(HN, June 12, 2011) - Opposition to a proposed secrecy bill - also known as the Protection of Information Bill - is presenting the Government in South Africa with one of its biggest-ever challenges.
Observers describe the bill as sweeping in its powers to muzzle civil society, as well as the media; possibly a knee-jerk reaction to the ruling African National Congress (ANC) to stinging criticism from the media and civil society - as well as published embarrassing details about the private life of President Jacob Zuma.
Tensions between the Zuma Administration and mainstream media have reached a boiling point. One observer told HUMNEWS Zuma sees the media as essentially an elite, white-dominated entity - hostile to a predominantly black government.
The Bill is a revised version of a 2008 piece of proposed legislation that was withdrawn after protests that it would give state bodies too much leeway to quash information.
The Bill establishes serious hurdles for the media and civil society to obtain information about official corruption mismanagement and government service delivery issues. It gives government officials wide powers to prevent disclosure in the interests of “national security” which is broadly defined to cover a vast array of information.
The Bill applies to all organs of the state, including national and provincial government departments, independent commissions, municipal and local councils and forums. It empowers the Minister of State Security to “prescribe broad categories and sub-categories” to classify information to prevent it from entering the public sphere. The heads of government departments are further empowered to put in place departmental policies, directives and categories for the purpose of classifying and declassifying information.
Under the Bill, journalists who publish classified information could face draconian punishments ranging up to 25 years in prison for a host of offences, including obtaining, possessing, intercepting and disclosing classified information. A proposed media tribunal would be empowered to punish journalists.
One analyst described the provisions on media as "the most dangerous assault on media freedom since the end of apartheid."
The popular South African cartoonist Jonathan Shapiro - also known as Zapiro - said he has produced stinging depictions of Zuma because he feels strongly about the serious threat posed by the bill. “Silencing the media and whistle blowers is terrible. I wanted to communicate the need to fight for freedom of expression and free speech. I’m angry and upset about the bill. The whole of society will be badly affected. It’s appalling and it’s not what our constitution stands for," Shapiro was quoted as saying.
According to Southern African NGO Network (SANGONeT), South African journalists and civil society activists are extremely anxious about their ability to pursue their quest for the truth in the future.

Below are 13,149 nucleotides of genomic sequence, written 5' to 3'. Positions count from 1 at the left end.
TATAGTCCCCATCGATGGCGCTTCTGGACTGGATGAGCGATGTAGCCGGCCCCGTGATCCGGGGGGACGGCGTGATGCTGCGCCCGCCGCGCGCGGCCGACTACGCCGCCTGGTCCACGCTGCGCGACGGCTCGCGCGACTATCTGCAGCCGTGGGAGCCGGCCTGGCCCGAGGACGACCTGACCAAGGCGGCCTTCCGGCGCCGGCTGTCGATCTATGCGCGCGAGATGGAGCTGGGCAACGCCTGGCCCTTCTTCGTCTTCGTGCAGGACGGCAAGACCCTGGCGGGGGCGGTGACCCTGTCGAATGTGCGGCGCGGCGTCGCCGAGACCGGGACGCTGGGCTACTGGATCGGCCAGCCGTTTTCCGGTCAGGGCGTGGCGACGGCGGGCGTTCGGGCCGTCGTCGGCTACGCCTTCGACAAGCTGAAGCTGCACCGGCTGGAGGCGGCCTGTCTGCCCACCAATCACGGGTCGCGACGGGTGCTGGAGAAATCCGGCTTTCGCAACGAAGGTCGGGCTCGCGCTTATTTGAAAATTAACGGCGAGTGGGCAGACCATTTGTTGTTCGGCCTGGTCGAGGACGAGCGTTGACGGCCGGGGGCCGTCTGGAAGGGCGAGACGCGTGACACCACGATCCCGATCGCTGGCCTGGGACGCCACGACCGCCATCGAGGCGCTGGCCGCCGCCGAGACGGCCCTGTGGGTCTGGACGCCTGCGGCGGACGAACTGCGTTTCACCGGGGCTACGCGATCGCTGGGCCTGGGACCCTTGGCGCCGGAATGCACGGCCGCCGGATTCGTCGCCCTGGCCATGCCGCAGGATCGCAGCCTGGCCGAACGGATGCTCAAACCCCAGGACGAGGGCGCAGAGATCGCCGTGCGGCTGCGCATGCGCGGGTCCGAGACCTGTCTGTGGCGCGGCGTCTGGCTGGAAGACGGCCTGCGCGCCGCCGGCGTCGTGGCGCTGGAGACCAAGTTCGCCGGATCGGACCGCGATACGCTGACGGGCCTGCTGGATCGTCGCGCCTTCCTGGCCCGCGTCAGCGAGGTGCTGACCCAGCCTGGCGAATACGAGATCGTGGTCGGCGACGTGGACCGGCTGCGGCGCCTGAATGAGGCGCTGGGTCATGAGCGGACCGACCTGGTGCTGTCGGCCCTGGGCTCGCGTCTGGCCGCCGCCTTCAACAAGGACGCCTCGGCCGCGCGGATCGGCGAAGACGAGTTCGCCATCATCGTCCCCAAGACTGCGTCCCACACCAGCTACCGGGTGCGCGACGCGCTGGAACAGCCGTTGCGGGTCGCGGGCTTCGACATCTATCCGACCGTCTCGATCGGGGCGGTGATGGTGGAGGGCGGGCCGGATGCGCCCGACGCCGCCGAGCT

Dale McKinley, an independent writer, researcher, lecturer and political activist based in Johannesburg, voiced in a column what many people in South Africa have to say about the Bill.
Wrote McKinley: "It is clear that unless many more speak out now, the ANC will use its parliamentary majority to pass a Bill that will 'normalise' the gagging of the very democracy that so many inside and outside this country struggled and sacrificed to realise...Everyone needs to stand up, speak out and put a stop to what now represents an enforced 'marriage' of elite convenience."
In recent weeks, several civil society organisations, political parties and ordinary people have publicly voiced their opposition to the Bill, effectively forcing the ANC as the key backer to temporarily extend the time frame for the Bill's passage by two more months.
One international petition currently being circulated online says the Bill "could take South Africa back to the dark days of impunity -- allowing government institutions to operate without public scrutiny, and stopping the media from exposing corruption, and abuse of power."
The ANC has been ridiculed for arguing that their Bill is on the same footing as similar legislation in countries such as Zimbabwe.
A little over a month, McKinley says, during a sitting of the parliamentary ad-hoc committee tasked with processing the Secrecy Bill, ANC MP Vytjie Mentor energetically argued that Zimbabwe was a good example of how information could be successfully kept secret and thus was worthy of the committee's closer attention as it fashioned South Africa's own secrecy legislation.
Western diplomats have also voiced concern. Last year US Ambassador Donald Gipps suggested the proposed BIll would be a step backwards after hard-won battles to create a model constitution. He said: "South Africa must not turn away from that history now."
Some segments of the business community are worried that the bill could give state-owned organs, such as South African Airways, a competitive edge if it allows them to suppress information about internal operations.
Last year, the state-owned electricity utility, expressed concern, saying restrictions on sharing commercial information under the Bill could complicate negotiations with foreign investors.
One observer told HUMNEWS that, even if the Bill passes, it could face significant challenges from the country's Constitutional Court.
- By a HUMNEWS correspondent in Johannesburg, with files.